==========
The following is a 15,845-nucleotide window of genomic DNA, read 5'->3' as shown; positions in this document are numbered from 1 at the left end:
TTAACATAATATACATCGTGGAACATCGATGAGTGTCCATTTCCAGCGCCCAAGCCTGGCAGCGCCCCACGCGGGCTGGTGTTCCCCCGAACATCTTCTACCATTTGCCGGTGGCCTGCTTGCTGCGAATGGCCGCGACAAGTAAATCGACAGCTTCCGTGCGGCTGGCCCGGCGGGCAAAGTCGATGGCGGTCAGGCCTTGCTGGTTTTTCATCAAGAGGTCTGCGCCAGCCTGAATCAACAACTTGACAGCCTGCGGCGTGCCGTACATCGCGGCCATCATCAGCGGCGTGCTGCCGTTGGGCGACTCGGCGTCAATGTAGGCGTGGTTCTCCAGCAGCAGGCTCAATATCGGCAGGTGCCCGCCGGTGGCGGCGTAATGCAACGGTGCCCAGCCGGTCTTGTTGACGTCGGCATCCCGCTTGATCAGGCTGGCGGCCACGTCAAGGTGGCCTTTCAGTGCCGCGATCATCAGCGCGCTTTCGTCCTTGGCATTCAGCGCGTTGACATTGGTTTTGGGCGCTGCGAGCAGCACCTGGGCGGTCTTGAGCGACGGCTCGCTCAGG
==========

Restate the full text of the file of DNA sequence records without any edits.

The following is a 15,845-nucleotide window of genomic DNA, read 5'->3' as shown; positions in this document are numbered from 1 at the left end:
TTAACATAATATACATCGTGGAACATCGATGAGTGTCCATTTCCAGCGCCCAAGCCTGGCAGCGCCCCACGCGGGCTGGTGTTCCCCCGAACATCTTCTACCATTTGCCGGTGGCCTGCTTGCTGCGAATGGCCGCGACAAGTAAATCGACAGCTTCCGTGCGGCTGGCCCGGCGGGCAAAGTCGATGGCGGTCAGGCCTTGCTGGTTTTTCATCAAGAGGTCTGCGCCAGCCTGAATCAACAACTTGACAGCCTGCGGCGTGCCGTACATCGCGGCCATCATCAGCGGCGTGCTGCCGTTGGGCGACTCGGCGTCAATGTAGGCGTGGTTCTCCAGCAGCAGGCTCAATATCGGCAGGTGCCCGCCGGTGGCGGCGTAATGCAACGGTGCCCAGCCGGTCTTGTTGACGTCGGCATCCCGCTTGATCAGGCTGGCGGCCACGTCAAGGTGGCCTTTCAGTGCCGCGATCATCAGCGCGCTTTCGTCCTTGGCATTCAGCGCGTTGACATTGGTTTTGGGCGCTGCGAGCAGCACCTGGGCGGTCTTGAGCGACGGCTCGCTCAGG